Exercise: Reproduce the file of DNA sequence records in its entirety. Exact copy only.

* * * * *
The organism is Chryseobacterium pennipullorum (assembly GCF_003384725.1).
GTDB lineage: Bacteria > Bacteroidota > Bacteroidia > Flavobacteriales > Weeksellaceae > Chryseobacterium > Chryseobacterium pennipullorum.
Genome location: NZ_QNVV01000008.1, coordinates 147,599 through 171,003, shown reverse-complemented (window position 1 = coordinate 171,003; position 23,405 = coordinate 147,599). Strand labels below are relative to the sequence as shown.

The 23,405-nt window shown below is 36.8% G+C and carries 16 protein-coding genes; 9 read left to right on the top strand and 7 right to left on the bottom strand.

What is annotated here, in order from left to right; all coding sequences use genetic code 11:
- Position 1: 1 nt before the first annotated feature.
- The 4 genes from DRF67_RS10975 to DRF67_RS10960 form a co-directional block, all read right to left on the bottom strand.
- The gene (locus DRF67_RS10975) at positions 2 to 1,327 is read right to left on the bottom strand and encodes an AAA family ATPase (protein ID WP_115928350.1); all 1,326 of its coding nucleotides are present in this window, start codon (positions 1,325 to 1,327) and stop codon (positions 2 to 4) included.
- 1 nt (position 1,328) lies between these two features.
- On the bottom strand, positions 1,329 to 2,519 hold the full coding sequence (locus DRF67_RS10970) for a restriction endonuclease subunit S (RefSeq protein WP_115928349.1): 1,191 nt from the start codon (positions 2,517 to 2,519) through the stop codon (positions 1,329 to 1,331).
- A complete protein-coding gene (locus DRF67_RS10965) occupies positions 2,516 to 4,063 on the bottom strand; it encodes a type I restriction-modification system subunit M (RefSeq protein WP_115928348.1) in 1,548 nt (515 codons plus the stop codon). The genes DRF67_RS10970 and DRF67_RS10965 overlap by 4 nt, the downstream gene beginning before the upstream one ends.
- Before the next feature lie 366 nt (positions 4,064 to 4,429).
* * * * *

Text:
The organism is Chryseobacterium pennipullorum (assembly GCF_003384725.1).
GTDB lineage: Bacteria > Bacteroidota > Bacteroidia > Flavobacteriales > Weeksellaceae > Chryseobacterium > Chryseobacterium pennipullorum.
Genome location: NZ_QNVV01000008.1, coordinates 147,599 through 171,003, shown reverse-complemented (window position 1 = coordinate 171,003; position 23,405 = coordinate 147,599). Strand labels below are relative to the sequence as shown.

The 23,405-nt window shown below is 36.8% G+C and carries 16 protein-coding genes; 9 read left to right on the top strand and 7 right to left on the bottom strand.

What is annotated here, in order from left to right; all coding sequences use genetic code 11:
- Position 1: 1 nt before the first annotated feature.
- The 4 genes from DRF67_RS10975 to DRF67_RS10960 form a co-directional block, all read right to left on the bottom strand.
- The gene (locus DRF67_RS10975) at positions 2 to 1,327 is read right to left on the bottom strand and encodes an AAA family ATPase (protein ID WP_115928350.1); all 1,326 of its coding nucleotides are present in this window, start codon (positions 1,325 to 1,327) and stop codon (positions 2 to 4) included.
- 1 nt (position 1,328) lies between these two features.
- On the bottom strand, positions 1,329 to 2,519 hold the full coding sequence (locus DRF67_RS10970) for a restriction endonuclease subunit S (RefSeq protein WP_115928349.1): 1,191 nt from the start codon (positions 2,517 to 2,519) through the stop codon (positions 1,329 to 1,331).
- A complete protein-coding gene (locus DRF67_RS10965) occupies positions 2,516 to 4,063 on the bottom strand; it encodes a type I restriction-modification system subunit M (RefSeq protein WP_115928348.1) in 1,548 nt (515 codons plus the stop codon). The genes DRF67_RS10970 and DRF67_RS10965 overlap by 4 nt, the downstream gene beginning before the upstream one ends.
- Before the next feature lie 366 nt (positions 4,064 to 4,429).